So what next?  Tired of trudging all over Raleigh all day, I thought (after crossing downtown one more time) I'd stay put for awhile.  I made for Lincoln Theater and their all-Merge line-up, having just missed Superchunk/Merge Records co-founder Mac McCaughan.  Versus was up next.  I hadn't seen Versus in years, and they were playing back-to-back with the always great Wye Oak.  Early on, I wasn't feeling it.  Festival-fatigue, maybe.  But I grabbed a beer, popped the lens cap, and head to the stage.  Perhaps I forgot how their restrained intensity can build, and their quiets can seamlessly turn into very louds.  I should have known better:  this is the band that taught me the value of restraint in hard rock.  Within three songs, fatigue was a distant memory.  I listened to a lot of Versus back in the day, but I was surprised I didn't recognize most of the songs.  They were probably playing a lot of newer material from their first release in a decade, On the Ones and Threes, which has sat criminally neglected in the nether-regions of my iPod.  Based on this blazing show, I've made a promise to myself to correct that horrendous oversight (hitting "play" NOW).


Wye Oak, I've seen a couple of times, but in smaller venues.   In that setting, the duo of Andy Stack and Jenn Wasner's minimal instrumentation flood the space and make for a surprisingly intense and loud experience.  I was curious how they'd fill the closer-to-arena-sized space of the Lincoln.  Really, they had no problem.  Part of it is probably Jenn's voice, which could fill an arena. 

[just a sec... OKAY, I remember this Versus song from the show! (playing on iPod now):  Into Blue... great one!  Now back to your regularly scheduled review...]

Um, where was I?  Wye Oak, right.  Jenn Wasner's voice is a force of nature, and it had no problem filling this space.  She wailed on guitar and roared that beautiful, penetrating, otherworldly voice.  It went straight past the ears to the brain. Spine-tingling.  Andy accompanied her on drums, simultaneous keyboard, and sometime bass.  As always, a dark, insense, and rocking set...  perhaps even better than usual in the big venue, which I wouldn't usually say of any band.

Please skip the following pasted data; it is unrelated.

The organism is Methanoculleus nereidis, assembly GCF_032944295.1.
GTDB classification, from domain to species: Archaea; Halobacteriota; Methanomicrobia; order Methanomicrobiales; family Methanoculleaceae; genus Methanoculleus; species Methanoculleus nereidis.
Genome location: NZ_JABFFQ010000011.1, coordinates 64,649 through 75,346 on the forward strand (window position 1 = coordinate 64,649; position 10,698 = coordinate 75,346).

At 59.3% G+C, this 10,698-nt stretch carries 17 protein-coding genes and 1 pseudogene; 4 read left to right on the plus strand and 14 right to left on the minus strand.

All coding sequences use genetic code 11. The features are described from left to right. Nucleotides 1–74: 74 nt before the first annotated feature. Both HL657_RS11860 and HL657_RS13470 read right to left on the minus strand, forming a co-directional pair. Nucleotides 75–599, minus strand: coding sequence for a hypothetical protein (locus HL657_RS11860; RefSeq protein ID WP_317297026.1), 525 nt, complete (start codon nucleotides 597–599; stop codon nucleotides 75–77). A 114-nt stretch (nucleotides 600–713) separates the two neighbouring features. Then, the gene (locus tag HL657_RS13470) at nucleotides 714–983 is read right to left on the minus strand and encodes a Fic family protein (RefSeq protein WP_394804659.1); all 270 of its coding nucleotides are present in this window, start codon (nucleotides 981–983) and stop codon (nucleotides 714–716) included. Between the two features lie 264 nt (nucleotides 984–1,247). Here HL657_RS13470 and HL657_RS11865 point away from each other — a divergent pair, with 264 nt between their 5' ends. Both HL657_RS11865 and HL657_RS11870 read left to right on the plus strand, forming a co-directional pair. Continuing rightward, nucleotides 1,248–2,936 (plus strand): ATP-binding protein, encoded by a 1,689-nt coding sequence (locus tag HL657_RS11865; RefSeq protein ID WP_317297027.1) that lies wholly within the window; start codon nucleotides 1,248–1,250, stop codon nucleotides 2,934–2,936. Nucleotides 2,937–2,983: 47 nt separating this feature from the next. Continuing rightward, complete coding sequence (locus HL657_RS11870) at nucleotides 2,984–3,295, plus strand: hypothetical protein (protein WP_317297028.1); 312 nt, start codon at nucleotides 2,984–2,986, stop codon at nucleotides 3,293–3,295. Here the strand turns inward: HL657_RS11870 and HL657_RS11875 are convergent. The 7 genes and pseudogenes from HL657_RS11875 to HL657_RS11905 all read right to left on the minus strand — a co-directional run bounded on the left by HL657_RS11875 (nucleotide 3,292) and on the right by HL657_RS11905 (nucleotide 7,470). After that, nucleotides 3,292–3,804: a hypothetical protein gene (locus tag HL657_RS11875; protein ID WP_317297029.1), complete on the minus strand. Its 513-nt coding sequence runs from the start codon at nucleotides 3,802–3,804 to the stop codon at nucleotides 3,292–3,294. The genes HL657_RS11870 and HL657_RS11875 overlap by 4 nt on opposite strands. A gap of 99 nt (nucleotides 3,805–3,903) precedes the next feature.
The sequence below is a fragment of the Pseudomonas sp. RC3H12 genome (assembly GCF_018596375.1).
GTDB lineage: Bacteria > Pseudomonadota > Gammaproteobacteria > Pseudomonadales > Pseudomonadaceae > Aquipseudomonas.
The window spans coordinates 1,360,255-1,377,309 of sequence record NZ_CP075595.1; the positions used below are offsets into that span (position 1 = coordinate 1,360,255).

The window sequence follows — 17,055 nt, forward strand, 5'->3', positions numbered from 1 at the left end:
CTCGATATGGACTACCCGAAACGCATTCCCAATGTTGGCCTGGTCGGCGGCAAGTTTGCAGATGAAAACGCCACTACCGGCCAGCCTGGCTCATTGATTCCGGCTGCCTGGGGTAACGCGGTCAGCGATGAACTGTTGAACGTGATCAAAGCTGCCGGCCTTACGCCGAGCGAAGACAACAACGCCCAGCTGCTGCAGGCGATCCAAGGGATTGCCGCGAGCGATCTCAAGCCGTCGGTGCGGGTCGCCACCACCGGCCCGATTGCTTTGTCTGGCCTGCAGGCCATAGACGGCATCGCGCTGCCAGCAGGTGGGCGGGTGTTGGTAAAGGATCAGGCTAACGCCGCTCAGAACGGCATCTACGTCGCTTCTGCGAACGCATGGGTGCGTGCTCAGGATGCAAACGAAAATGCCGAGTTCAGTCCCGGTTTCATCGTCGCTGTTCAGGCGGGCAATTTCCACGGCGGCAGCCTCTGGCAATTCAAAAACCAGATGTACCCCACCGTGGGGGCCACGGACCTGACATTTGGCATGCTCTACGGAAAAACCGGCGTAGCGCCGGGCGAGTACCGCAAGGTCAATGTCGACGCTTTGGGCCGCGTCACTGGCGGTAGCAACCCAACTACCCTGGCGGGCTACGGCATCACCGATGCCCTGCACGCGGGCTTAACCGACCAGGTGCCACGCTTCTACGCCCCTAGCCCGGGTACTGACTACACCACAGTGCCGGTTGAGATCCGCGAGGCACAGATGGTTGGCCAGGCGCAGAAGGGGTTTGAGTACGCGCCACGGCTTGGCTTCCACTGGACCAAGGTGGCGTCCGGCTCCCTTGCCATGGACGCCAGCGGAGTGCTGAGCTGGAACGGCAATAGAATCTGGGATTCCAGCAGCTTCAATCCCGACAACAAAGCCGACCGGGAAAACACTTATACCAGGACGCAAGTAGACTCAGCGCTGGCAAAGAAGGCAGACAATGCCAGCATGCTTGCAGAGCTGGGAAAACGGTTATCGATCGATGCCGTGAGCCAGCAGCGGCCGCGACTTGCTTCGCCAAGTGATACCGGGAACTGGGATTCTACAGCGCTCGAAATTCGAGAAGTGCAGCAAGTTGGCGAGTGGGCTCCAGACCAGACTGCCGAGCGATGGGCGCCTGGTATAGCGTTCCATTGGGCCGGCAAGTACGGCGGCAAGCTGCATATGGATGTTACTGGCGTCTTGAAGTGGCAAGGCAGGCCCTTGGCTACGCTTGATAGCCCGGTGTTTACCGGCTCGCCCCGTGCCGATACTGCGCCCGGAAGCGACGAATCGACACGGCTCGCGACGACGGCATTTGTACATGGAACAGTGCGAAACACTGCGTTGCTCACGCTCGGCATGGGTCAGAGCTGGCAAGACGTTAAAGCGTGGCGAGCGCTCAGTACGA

Wye Oak...

So it's 1:30 or so.  I walk over to Slim's to catch... DAMN!  I just missed Whatever Brains!  STILL have not caught them. I thought that would be a perfect way to close out Hopscotch.  Never fear.  There must be something left, right?  Back to the Pour House, where I started my day at noon, at the Trekky Records day party... maybe they at least still have iced coffee?

Better!  No BS! Brass Band is still playing!  This was on my list, being from NOLA and all.  Now, I can be a little picky about brass bands, having been raised on the Dirty Dozen, and with the Soul Rebels being the house band at my old haunt back home. But these Richmond, VA, natives held their own.  A lotta chops, and a lotta fun.  They did standards, they took no less than full crowd participation, they covered A-Ha...  Yes, A-Ha (you'd be surprised at what a good brass band is capable of).  Though I only caught 3-4 songs, it was a great way to close out a great festival.  Finishing where I started the day, and "coming home", as it were.

No BS! Brass band...

It's Tuesday night and I'm still recovering.  I can't wait for next year.